Knowing I wanted to write a mod, and having begun to understand how NERTS! is implemented, I needed to figure out how to patch a C# program. I quickly discovered Harmony, a tool initially created for the game RimWorld that handles patching methods at runtime. This seemed perfect and I set about proving it would work by printing a "Hello World!" message at the startup of NERTS!.

Reading over the documentation, I learned that Harmony doesn't handle loading itself in to an executable and that other tools exist for this. Many of these were specific to particular frameworks like Unity but I found BepInEx which (at least in the bleeding edge builds) has a .NET loader. For the curious, there's some more information about how I set this up in this commit on GitHub.

With Harmony loaded and the decompiled NERTS! source open, I was ready to write the first few lines of my mod. Harmony provides an easy to use annotation syntax that makes it easy to run code before or after any method is invoked. For example, printing "Hello World!" each time a frame is drawn for the title screen is as simple as follows:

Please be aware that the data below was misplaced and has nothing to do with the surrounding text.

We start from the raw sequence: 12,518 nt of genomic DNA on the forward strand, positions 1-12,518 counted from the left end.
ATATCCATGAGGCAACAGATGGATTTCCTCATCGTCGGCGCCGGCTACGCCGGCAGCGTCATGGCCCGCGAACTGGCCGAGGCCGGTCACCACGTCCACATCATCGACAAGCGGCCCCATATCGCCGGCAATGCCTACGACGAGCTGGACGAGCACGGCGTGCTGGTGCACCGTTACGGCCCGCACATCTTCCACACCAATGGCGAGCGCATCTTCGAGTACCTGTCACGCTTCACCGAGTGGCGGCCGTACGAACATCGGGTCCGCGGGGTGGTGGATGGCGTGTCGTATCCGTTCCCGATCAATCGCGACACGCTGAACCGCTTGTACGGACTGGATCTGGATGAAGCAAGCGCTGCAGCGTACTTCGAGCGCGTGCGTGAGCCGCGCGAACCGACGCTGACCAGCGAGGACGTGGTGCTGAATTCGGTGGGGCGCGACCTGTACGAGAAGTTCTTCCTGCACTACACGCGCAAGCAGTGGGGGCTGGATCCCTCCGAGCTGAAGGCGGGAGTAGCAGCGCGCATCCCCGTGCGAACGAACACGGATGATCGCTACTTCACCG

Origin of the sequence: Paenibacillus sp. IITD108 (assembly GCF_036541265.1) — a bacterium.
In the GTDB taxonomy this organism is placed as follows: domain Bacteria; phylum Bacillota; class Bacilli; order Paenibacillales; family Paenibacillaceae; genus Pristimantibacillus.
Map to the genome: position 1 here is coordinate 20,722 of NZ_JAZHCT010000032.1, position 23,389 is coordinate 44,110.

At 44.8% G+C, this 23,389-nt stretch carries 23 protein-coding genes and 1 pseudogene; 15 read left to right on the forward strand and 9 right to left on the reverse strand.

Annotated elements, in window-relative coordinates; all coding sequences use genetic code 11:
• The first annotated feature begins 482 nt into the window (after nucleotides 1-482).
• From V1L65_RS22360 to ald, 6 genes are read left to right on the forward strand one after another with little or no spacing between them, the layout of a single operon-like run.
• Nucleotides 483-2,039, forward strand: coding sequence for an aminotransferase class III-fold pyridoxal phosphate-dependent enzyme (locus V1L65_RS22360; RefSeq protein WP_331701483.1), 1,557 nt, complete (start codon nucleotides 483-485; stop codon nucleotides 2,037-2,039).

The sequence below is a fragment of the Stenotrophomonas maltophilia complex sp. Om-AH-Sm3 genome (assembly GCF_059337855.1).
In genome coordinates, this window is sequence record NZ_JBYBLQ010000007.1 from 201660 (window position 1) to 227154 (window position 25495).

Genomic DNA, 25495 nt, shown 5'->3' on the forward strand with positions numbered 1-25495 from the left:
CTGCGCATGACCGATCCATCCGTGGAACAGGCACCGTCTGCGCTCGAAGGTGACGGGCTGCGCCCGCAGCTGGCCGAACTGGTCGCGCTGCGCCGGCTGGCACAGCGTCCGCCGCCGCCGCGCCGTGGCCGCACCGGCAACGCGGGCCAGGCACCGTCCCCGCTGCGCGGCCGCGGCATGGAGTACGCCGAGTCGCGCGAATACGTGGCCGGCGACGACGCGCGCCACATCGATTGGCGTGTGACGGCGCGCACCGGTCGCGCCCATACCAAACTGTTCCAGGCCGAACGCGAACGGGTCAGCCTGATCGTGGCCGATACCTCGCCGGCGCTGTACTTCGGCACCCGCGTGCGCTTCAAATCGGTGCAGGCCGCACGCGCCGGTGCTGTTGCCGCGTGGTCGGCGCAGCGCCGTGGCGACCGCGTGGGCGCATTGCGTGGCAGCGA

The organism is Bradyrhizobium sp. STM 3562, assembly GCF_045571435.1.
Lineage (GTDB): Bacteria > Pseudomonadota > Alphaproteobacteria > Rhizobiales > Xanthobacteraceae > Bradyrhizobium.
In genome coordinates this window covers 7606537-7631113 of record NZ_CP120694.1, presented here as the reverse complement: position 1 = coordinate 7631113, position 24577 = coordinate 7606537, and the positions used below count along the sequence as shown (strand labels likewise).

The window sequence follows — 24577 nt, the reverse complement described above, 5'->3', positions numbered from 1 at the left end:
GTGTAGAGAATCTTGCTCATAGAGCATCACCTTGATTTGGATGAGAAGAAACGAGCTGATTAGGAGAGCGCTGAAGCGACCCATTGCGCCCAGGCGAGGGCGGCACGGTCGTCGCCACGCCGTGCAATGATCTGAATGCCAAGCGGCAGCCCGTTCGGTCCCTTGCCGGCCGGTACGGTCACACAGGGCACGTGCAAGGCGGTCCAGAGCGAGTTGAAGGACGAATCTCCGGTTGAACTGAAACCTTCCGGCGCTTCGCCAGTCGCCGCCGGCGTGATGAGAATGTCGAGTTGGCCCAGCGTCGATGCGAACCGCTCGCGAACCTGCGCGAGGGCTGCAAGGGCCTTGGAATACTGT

[HarmonyPatch(typeof(TitleScreen), "Update")]
static void TitleScreenUpdate()
    Console.WriteLine("Hello World!");

This is a "postfix" patch meaning it runs after each invocation of the Update method in TitleScreen. Other variants include "prefix" (which runs before, and can optionally cancel execution of the original method) and "transpiler" (which allows the individual instructions of the original implementation to be modified).